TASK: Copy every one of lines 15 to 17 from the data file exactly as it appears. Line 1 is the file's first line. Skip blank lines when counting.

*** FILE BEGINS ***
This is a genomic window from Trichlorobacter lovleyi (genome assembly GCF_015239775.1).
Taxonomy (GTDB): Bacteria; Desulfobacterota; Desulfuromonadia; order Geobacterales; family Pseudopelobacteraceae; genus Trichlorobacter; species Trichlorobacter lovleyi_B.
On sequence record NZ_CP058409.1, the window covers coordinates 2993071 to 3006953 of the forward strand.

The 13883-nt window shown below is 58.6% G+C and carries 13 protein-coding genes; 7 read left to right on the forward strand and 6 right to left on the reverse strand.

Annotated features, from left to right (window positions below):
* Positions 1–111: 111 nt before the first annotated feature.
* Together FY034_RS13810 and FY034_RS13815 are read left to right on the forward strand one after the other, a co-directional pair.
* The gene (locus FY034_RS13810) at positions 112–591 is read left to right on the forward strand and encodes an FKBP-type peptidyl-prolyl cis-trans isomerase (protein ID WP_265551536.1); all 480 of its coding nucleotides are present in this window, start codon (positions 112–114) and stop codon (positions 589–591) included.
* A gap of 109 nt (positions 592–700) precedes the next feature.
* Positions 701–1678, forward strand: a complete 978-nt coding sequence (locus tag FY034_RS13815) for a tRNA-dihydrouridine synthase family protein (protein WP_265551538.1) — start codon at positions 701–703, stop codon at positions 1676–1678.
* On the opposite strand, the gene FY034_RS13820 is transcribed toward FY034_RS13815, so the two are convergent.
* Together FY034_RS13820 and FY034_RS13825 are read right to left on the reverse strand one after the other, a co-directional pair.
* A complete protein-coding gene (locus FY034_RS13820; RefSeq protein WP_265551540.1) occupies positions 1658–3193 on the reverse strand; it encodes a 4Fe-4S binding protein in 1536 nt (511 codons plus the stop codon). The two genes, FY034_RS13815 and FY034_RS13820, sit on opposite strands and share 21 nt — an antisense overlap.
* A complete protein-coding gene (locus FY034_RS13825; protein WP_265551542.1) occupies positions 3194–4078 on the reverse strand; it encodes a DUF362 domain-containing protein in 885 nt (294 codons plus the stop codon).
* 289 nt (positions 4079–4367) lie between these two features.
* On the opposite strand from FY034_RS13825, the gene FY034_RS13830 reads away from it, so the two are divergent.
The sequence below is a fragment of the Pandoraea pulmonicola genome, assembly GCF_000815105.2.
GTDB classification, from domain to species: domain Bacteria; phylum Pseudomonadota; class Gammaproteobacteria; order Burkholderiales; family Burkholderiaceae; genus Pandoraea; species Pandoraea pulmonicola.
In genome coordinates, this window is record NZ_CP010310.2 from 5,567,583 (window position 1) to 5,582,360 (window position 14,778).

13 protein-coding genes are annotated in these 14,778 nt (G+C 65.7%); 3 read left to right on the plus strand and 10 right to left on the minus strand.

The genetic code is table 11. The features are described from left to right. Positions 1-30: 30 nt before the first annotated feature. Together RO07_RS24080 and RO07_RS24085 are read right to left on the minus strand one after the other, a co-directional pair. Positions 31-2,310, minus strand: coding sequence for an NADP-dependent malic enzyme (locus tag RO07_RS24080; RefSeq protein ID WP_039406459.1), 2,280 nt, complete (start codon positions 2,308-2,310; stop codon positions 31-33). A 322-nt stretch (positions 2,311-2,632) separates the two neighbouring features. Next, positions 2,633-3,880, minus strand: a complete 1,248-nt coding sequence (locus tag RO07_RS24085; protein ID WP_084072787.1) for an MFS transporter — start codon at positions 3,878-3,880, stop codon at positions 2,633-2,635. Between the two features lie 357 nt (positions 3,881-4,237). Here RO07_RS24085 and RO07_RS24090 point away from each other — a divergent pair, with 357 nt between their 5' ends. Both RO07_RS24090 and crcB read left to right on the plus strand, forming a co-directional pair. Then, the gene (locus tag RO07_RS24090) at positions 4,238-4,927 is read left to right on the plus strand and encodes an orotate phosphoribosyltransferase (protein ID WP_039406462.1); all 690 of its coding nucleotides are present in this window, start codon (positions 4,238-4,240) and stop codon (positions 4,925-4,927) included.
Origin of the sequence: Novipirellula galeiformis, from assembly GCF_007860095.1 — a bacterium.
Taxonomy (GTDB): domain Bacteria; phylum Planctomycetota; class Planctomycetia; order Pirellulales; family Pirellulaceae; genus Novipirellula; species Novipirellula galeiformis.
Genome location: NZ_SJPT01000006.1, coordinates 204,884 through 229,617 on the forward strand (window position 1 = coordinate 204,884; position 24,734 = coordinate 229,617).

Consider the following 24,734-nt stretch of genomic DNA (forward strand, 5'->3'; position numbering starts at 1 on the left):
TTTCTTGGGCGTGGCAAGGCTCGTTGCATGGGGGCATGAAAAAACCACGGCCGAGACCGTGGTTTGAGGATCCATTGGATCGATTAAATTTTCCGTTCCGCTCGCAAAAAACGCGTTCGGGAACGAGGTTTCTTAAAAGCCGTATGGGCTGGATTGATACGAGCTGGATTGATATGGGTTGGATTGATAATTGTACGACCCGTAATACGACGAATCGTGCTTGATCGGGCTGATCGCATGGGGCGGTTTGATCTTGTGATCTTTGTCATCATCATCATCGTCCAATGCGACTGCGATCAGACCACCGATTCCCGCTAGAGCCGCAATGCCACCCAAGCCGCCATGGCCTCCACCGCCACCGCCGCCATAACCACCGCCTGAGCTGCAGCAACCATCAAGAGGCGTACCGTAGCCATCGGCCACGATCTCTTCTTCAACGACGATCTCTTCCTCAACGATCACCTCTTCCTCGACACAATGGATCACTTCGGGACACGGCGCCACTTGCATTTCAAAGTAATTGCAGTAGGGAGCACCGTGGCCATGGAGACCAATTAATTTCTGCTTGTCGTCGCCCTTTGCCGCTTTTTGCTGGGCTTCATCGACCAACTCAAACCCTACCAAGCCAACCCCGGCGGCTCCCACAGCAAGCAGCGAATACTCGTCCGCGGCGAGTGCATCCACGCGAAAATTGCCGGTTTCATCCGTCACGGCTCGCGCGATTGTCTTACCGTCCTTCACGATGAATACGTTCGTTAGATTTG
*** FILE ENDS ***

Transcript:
* 289 nt (positions 4079–4367) lie between these two features.
* On the opposite strand from FY034_RS13825, the gene FY034_RS13830 reads away from it, so the two are divergent.
The sequence below is a fragment of the Pandoraea pulmonicola genome, assembly GCF_000815105.2.